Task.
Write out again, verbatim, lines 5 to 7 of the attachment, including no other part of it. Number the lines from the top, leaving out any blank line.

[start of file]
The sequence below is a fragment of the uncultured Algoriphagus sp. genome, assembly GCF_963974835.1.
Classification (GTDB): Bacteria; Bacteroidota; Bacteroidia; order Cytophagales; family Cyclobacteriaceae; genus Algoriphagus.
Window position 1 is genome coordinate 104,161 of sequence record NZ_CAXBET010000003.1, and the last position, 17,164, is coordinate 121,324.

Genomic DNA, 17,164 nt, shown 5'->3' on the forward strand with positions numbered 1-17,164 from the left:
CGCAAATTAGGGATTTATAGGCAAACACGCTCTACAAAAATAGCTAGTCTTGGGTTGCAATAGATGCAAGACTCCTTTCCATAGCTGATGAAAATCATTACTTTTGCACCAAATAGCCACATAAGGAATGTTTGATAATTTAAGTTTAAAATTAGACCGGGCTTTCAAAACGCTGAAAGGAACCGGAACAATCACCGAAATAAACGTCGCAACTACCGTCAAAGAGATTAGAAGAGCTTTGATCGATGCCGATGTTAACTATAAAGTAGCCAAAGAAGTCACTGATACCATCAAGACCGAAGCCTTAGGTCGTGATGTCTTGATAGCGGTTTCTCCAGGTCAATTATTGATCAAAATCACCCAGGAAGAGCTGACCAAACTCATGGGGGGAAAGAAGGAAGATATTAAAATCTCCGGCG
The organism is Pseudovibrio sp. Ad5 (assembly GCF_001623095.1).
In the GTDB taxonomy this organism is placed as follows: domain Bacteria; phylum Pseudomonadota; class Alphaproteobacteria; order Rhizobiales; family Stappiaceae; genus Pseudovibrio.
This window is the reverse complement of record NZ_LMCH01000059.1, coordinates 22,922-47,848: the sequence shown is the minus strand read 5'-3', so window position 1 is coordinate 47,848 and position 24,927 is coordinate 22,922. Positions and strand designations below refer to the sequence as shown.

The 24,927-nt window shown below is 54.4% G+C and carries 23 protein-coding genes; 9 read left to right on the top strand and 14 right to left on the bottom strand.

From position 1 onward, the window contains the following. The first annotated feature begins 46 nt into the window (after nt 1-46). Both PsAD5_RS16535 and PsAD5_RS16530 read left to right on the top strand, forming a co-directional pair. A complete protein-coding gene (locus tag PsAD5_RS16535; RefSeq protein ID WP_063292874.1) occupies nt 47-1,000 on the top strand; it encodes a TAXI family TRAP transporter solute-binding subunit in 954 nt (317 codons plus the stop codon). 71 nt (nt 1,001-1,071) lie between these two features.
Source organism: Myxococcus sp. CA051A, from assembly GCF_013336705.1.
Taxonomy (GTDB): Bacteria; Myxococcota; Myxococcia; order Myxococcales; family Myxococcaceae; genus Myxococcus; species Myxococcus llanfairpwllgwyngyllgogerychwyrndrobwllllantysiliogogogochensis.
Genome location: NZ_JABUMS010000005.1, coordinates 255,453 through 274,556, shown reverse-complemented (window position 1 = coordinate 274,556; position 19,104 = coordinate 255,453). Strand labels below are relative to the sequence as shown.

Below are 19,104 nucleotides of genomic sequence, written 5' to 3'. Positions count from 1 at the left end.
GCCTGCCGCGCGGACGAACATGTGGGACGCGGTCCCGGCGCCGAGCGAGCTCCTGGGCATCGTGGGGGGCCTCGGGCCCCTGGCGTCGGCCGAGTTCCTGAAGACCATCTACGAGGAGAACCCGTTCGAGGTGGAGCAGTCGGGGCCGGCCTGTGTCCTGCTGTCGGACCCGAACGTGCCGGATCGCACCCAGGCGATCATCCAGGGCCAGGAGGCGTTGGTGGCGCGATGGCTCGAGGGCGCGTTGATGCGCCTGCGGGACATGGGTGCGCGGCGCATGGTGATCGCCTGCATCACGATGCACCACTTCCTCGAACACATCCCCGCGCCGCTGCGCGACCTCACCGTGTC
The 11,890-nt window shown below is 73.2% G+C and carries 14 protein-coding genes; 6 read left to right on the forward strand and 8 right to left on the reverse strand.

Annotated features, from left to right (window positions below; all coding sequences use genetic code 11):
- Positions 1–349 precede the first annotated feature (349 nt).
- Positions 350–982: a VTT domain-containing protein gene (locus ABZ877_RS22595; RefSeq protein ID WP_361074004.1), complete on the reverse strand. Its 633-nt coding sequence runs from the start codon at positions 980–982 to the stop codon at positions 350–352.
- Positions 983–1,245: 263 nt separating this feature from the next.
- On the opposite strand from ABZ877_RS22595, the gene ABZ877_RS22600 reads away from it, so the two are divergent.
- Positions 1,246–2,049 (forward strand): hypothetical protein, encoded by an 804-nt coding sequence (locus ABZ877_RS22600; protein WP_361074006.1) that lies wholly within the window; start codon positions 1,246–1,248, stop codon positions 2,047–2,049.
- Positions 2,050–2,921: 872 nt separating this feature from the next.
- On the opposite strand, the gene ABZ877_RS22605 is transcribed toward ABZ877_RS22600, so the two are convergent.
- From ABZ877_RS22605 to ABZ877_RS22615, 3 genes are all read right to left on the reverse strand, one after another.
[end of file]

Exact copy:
CGCAAATTAGGGATTTATAGGCAAACACGCTCTACAAAAATAGCTAGTCTTGGGTTGCAATAGATGCAAGACTCCTTTCCATAGCTGATGAAAATCATTACTTTTGCACCAAATAGCCACATAAGGAATGTTTGATAATTTAAGTTTAAAATTAGACCGGGCTTTCAAAACGCTGAAAGGAACCGGAACAATCACCGAAATAAACGTCGCAACTACCGTCAAAGAGATTAGAAGAGCTTTGATCGATGCCGATGTTAACTATAAAGTAGCCAAAGAAGTCACTGATACCATCAAGACCGAAGCCTTAGGTCGTGATGTCTTGATAGCGGTTTCTCCAGGTCAATTATTGATCAAAATCACCCAGGAAGAGCTGACCAAACTCATGGGGGGAAAGAAGGAAGATATTAAAATCTCCGGCG
The organism is Pseudovibrio sp. Ad5 (assembly GCF_001623095.1).
In the GTDB taxonomy this organism is placed as follows: domain Bacteria; phylum Pseudomonadota; class Alphaproteobacteria; order Rhizobiales; family Stappiaceae; genus Pseudovibrio.